Title:
Ultrasonic flow sensor for use in a fluid medium
United States Patent 8997583
Abstract:
An ultrasonic flow sensor for use in a fluid medium is described. The ultrasonic flow sensor includes at least two ultrasonic converters which are situated in a flow tube offset relative to one another, longitudinally with respect to a flow of the fluid medium. The ultrasonic flow sensor also includes a reflection surface, the ultrasonic converters being set up to exchange ultrasonic signals via simple reflection on the reflection surface. In addition, a deflection device is provided between the ultrasonic converters which is set up to essentially suppress parasitic ultrasonic signals, which are reflected from the reflection surface and which strike the deflection device, by deflection away from the ultrasonic converters.


Inventors:
Lang, Tobias (Stuttgart, DE)
Application Number:
13/508322
Publication Date:
04/07/2015
Filing Date:
09/22/2010
Assignee:
Robert Bosch GmbH (Stuttgart, DE)
Primary Class:
Other Classes:
73/861.26
International Classes:
G01F1/66
Field of Search:
73/861
View Patent Images:
US Patent References:
20090178490Ultrasonic Measuring Unit Having Integrated Humidity Analysis2009-07-16Konzelmann et al.73/861.29
20090100940Apparatus For Determining And/Or Monitoring Volume- And/Or Mass-Flow2009-04-23Strunz et al.73/861.28
20080271544Plastic Ultrasonic Measurement Section and Corresponding Measurement Method2008-11-06Rickli73/861.28
20070261501Ultrasonic Flow Sensor Having a Transducer Array and Reflective Surface2007-11-15Lang73/861.27
7254493Pressure transducer based fluid velocity sensor2007-08-07Pelletier702/47
20060156828Ultrasonic flow meter including guide elements2006-07-20Konzelmann et al.73/861.25
20060156827Device for flow measuring using ultrasound2006-07-20Lang et al.73/861.25
20050166684Wedge and wedge unit for use in ultrasonic doppler flow meter2005-08-04Hirayama et al.73/861.25
20040129088Single-body dual-chip orthogonal sensing transit-time flow device using a parabolic reflecting surface2004-07-08Moscaritolo et al.73/861.25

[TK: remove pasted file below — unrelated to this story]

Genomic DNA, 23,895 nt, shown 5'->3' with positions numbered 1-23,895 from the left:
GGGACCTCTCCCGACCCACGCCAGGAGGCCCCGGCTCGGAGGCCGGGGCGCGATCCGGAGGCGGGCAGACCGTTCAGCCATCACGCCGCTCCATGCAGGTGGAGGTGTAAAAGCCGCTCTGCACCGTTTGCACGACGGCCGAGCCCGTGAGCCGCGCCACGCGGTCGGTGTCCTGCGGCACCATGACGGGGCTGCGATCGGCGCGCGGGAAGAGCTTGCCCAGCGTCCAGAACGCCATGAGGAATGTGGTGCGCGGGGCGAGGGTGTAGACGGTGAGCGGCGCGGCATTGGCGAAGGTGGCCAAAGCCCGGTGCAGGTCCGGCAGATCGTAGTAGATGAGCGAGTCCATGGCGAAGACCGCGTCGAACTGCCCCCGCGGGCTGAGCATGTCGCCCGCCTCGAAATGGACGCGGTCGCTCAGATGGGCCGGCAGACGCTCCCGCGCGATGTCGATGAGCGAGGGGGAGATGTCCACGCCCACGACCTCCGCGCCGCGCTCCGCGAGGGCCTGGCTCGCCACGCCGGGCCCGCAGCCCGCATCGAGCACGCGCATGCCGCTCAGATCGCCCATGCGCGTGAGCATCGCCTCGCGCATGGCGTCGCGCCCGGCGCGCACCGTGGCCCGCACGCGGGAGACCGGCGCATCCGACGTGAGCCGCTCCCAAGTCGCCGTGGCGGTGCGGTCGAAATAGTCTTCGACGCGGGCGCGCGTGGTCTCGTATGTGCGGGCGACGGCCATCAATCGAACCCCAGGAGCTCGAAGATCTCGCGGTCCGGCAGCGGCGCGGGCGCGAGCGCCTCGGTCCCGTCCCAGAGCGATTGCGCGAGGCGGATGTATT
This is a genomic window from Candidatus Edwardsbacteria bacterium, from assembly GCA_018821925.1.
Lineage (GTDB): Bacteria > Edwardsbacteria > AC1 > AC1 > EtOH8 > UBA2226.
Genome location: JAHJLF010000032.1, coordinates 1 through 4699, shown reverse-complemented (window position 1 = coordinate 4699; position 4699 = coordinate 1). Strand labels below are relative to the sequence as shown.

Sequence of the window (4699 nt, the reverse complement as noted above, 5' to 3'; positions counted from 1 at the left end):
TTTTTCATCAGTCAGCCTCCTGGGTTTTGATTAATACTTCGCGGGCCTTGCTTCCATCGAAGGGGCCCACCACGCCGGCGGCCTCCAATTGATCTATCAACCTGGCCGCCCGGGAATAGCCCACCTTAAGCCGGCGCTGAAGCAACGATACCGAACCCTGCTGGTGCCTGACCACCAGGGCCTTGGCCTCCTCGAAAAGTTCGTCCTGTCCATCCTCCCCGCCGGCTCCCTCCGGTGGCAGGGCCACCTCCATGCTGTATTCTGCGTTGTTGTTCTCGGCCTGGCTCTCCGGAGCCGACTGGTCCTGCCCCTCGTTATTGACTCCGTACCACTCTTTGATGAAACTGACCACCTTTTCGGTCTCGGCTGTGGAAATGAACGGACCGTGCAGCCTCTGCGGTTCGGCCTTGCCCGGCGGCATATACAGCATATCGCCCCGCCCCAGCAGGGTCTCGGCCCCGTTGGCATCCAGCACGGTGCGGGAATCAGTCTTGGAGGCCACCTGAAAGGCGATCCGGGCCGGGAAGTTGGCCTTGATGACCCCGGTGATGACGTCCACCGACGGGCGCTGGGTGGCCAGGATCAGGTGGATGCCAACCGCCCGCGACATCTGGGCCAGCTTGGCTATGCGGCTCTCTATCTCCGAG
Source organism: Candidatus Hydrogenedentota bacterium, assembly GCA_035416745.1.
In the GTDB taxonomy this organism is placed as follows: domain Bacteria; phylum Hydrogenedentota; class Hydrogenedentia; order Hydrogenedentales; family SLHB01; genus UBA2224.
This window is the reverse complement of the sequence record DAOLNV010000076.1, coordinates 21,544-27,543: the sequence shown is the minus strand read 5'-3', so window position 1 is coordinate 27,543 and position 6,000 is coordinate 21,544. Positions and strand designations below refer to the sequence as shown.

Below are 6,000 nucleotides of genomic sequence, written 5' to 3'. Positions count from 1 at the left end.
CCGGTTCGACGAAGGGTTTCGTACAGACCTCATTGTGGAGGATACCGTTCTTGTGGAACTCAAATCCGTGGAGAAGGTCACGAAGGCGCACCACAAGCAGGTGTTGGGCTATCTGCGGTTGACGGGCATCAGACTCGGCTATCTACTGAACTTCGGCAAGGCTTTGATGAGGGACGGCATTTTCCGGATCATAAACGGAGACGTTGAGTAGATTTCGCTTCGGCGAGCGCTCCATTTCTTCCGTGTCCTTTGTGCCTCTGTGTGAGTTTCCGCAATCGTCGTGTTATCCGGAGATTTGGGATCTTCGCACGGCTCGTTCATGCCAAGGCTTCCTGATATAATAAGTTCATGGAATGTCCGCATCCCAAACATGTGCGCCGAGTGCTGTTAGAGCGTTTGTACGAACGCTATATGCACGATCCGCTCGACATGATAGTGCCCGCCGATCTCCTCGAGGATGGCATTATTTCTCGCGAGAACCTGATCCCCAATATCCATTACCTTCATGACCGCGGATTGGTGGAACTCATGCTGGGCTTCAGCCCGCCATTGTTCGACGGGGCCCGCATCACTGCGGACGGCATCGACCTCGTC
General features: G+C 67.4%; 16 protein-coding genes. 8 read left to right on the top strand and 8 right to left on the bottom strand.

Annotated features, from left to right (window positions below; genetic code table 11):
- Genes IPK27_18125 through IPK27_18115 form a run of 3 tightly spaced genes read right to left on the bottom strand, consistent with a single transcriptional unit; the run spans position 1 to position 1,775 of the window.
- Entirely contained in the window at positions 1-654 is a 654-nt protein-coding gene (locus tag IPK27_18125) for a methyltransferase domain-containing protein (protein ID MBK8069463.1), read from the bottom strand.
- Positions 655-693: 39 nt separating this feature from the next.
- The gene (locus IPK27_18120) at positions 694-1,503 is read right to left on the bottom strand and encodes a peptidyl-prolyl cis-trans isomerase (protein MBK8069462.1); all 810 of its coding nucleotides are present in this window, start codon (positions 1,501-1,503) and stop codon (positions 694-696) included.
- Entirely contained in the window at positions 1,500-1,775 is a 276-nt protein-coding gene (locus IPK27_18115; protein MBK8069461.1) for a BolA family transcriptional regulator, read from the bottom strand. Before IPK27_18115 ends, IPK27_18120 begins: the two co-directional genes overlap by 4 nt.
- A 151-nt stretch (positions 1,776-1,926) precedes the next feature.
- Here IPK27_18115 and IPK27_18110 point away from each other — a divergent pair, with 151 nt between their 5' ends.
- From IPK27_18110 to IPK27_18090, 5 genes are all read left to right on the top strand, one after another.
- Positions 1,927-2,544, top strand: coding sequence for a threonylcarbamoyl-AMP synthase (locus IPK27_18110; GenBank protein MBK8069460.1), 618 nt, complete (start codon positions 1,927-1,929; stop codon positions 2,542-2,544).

20040123666Ultrasonic damping material2004-07-01Ao et al.73/644
20010015107Burst mode ultrasonic flow sensor2001-08-23Feller73/861.27
6026693Pipe spool section having square or rectangular cross-section for clamp on transducer and method for flow measurement2000-02-22Baumoel et al.73/861.27
5969263Ultrasonic fluid counter for attenuating parasitic ultrasonic waves1999-10-19Ligneul et al.73/861.25
5502652Method and apparatus for measuring heat transfer in small diameter pipes using acoustic signals1996-03-26Hoggatt et al.702/136
4882931Method and an apparatus for determining the velocity, direction and other magnitudes of a flow, in particular a gas flow1989-11-28Breeuwer73/861.27
Foreign References:
DE3941544A11991-06-20ULTRASCHALL-DURCHFLUSSMESSER
DE10057342A12002-05-23Ultrasonic flow meter for measuring gas consumption has provision for preventing direct transmission between them with side walls of measurement tube provided with sound absorbing surface
DE102004060118A12006-06-14Vorrichtung zur Bestimmung und/oder Überwachung des Volumen- und/oder Massendurchflusses
DE102005038599A12007-02-22Ultraschallmesseinheit mit integrierter Feuchteermittlung
DE102007030071B32008-11-06Ultraschall-Messvorrichtung
EP04774181992-04-01Ultrasonic flowmeter unit to be intented in a measuring tube
JP2003194603A2003-07-09FLOW SENSOR
JP2004233121A2004-08-19ULTRASONIC FLOWMETER
Other References:
English Translation of DE 10057342 A1, Kettner et al, May 2002.
Primary Examiner:
Patel, Harshad R.
Assistant Examiner:
Cotey, Philip
Attorney, Agent or Firm:
Kenyon & Kenyon LLP
Claims:
What is claimed is:

1. An ultrasonic flow sensor for use in a fluid medium, comprising: at least two ultrasonic converters, which are situated in a flow tube offset relative to one another, longitudinally with respect to a flow of the fluid medium; a reflection surface, wherein the at least two ultrasonic converters are set up to exchange ultrasonic signals via simple reflection on the reflection surface; and a deflection device disposed between the ultrasonic converters along an axis connecting the ultrasonic converters, wherein the deflection device is set up to suppress at least 30% of parasitic ultrasonic signals, which are reflected from the reflection surface and which strike the deflection device, by deflection away from the ultrasonic converters; and wherein the deflection device has at least one deflection surface having a substructuring oriented to reflect ultrasonic signals, the substructuring having one or more of the following structures: multiple ribs; multiple grooves; a grid; a substructuring having multiple surfaces; a substructuring having multiple ones of the structures.

2. The ultrasonic flow sensor of claim 1, wherein the deflection device is situated at least in a middle third of a connecting distance between the ultrasonic converters.

3. The ultrasonic flow sensor of claim 1, wherein the deflection device has at least one deflection surface.

4. The ultrasonic flow sensor of claim 1, wherein surface normals of the deflection surface enclose an angle with a surface normal of the reflection surface, which on average has an absolute value greater than 10°.